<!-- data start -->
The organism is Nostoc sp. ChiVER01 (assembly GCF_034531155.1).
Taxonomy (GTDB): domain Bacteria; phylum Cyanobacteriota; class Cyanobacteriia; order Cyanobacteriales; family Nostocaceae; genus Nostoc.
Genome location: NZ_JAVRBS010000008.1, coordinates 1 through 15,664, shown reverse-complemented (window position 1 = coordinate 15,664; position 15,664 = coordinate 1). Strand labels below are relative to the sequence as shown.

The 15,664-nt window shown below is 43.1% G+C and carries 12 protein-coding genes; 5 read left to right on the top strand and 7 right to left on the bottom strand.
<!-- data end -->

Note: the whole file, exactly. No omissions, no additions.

The organism is Nostoc sp. ChiVER01 (assembly GCF_034531155.1).
Taxonomy (GTDB): domain Bacteria; phylum Cyanobacteriota; class Cyanobacteriia; order Cyanobacteriales; family Nostocaceae; genus Nostoc.
Genome location: NZ_JAVRBS010000008.1, coordinates 1 through 15,664, shown reverse-complemented (window position 1 = coordinate 15,664; position 15,664 = coordinate 1). Strand labels below are relative to the sequence as shown.

The 15,664-nt window shown below is 43.1% G+C and carries 12 protein-coding genes; 5 read left to right on the top strand and 7 right to left on the bottom strand.